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Study finds opioid use doubles fatal accident risks

According to figures from the Georgia-based Centers for Disease Control, doctors in the United States write more than 200 million opioid prescriptions every year, which equates to more than 66 prescriptions for every 100 Americans. This worries lawmakers and police departments because drugs like fentanyl and oxycodone affect drivers in similar ways to alcohol.

Much of the research into opioid use has focused on the societal costs of the widely available and highly addictive medications, but two researchers from Columbia University recently took a different approach. They wanted to find out if the opioid epidemic that is sweeping the country is having a detrimental effect on road safety, and they found that the number of drivers who die each year while under the influence of the drugs has risen from about 1% in the 1990s to an alarming 7%.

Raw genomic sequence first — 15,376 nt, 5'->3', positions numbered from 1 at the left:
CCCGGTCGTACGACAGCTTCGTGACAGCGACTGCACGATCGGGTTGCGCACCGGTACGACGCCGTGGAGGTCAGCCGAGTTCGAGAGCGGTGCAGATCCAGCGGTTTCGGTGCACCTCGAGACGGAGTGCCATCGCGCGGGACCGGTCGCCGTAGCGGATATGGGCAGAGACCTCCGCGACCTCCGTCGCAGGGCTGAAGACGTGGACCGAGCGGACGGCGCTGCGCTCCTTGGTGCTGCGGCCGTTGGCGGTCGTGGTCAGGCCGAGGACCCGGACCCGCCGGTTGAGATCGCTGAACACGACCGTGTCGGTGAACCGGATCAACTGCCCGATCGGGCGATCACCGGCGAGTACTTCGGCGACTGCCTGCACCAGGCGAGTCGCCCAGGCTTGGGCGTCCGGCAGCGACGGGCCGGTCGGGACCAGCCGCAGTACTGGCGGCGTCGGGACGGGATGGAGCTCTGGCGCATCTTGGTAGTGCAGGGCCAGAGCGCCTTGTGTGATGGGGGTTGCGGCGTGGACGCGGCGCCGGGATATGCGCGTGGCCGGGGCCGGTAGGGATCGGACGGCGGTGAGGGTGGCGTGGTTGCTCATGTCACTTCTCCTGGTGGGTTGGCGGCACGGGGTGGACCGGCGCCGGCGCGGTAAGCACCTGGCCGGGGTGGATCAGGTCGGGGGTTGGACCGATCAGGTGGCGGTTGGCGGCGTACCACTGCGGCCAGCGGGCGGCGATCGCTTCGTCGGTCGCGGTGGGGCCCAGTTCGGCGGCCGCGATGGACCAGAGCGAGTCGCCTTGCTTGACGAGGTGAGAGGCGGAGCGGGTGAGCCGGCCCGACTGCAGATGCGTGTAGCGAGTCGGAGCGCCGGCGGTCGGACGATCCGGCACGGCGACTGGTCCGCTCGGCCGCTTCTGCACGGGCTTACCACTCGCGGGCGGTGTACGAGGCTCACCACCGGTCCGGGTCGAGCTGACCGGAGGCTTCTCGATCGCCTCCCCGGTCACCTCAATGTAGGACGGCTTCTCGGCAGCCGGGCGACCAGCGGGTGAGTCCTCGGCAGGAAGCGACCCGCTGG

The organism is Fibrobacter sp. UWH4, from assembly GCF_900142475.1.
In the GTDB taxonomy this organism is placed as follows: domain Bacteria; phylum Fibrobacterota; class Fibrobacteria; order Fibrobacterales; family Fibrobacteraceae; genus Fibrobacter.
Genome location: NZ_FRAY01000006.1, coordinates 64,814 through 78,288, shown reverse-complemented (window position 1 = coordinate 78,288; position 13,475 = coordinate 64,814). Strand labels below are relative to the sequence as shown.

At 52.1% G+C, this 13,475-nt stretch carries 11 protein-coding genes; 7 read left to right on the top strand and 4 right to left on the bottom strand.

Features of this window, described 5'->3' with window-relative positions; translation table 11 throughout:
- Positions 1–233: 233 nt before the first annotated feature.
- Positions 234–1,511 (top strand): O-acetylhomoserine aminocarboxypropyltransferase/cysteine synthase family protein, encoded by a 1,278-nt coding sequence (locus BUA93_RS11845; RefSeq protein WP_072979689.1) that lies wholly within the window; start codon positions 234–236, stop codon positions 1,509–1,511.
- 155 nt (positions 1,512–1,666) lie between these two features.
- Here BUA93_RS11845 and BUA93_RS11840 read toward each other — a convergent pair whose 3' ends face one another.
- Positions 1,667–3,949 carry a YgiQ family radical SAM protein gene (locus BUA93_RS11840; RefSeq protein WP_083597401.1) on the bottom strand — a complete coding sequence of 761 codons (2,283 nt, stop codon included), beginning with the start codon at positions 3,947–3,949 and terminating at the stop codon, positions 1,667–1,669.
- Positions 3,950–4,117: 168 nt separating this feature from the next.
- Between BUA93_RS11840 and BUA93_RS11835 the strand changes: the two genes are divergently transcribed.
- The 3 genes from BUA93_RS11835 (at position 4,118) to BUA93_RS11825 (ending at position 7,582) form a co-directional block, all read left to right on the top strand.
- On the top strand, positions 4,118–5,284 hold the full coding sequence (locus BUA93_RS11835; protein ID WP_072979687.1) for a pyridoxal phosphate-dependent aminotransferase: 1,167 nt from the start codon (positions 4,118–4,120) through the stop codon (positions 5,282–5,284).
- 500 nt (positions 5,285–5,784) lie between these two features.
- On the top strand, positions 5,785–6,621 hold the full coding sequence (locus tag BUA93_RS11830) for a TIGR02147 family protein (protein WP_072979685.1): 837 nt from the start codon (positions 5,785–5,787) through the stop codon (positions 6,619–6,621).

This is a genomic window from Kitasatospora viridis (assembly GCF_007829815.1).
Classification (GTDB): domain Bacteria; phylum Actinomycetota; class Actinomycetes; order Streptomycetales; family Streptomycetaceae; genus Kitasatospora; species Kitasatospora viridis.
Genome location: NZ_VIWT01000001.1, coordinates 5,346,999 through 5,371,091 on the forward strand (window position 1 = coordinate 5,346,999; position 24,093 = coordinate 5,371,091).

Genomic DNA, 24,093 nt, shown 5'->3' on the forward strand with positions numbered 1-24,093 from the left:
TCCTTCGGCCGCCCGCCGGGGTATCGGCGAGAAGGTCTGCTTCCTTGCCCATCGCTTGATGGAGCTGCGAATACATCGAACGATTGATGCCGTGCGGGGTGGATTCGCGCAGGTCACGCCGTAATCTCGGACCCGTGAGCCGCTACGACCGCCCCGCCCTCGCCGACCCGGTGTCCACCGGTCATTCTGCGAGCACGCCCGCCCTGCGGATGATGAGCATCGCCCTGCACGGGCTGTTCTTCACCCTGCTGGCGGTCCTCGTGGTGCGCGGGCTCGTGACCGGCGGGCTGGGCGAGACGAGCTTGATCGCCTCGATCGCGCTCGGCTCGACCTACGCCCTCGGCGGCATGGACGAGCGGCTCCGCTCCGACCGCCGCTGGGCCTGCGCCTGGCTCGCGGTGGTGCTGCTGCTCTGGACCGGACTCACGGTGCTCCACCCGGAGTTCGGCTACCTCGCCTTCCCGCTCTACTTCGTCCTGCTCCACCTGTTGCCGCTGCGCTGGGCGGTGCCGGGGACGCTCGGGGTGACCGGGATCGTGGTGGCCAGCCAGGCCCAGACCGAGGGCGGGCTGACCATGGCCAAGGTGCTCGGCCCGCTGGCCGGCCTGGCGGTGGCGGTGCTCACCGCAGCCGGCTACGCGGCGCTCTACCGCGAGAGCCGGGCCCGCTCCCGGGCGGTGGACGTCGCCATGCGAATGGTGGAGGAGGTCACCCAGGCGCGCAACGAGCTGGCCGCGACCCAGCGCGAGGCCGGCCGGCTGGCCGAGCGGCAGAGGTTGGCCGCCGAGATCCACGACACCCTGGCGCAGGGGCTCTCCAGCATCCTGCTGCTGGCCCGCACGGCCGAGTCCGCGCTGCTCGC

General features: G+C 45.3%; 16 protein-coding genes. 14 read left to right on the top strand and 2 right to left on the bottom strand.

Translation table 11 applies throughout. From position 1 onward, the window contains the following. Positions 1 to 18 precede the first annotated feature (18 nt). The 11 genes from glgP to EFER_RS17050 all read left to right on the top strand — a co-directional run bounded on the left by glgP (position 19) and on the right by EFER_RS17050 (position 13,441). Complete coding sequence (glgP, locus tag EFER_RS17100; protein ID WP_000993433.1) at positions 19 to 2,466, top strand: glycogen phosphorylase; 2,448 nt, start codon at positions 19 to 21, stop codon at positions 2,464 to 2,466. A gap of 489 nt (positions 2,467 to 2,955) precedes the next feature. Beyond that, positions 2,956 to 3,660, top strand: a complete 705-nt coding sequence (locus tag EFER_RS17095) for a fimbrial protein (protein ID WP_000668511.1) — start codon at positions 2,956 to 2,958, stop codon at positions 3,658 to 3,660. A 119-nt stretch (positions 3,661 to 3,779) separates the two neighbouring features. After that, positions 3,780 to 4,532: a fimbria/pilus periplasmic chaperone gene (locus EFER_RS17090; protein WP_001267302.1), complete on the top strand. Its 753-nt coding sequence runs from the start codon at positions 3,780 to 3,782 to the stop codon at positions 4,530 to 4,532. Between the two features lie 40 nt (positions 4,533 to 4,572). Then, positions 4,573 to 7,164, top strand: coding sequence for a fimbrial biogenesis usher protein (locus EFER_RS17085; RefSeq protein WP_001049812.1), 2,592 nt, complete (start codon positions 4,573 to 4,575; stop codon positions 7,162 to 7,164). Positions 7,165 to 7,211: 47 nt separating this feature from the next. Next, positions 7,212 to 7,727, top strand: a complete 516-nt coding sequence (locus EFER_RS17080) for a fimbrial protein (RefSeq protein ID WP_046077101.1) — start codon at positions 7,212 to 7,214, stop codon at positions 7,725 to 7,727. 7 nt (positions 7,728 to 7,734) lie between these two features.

When must you file a Georgia workers’ compensation claim?

When you live in Georgia and suffer an injury on the job, you may have cause to file a workers’ compensation claim relating to your injury. Regardless of whether the injury you suffered was ultimately your fault or someone else’s, you should still be able to move forward with a workers’ compensation claim if the injury occurred while you were at work.

However, you must follow certain guidelines when filing a workers’ compensation claim in the state. One of the most important involves making sure you adhere to all established deadlines. There is, in fact, a statute of limitations in Georgia that dictates exactly how long you have to come forward with a workers’ compensation claim. If you blow that deadline, you will lose your chance at recourse.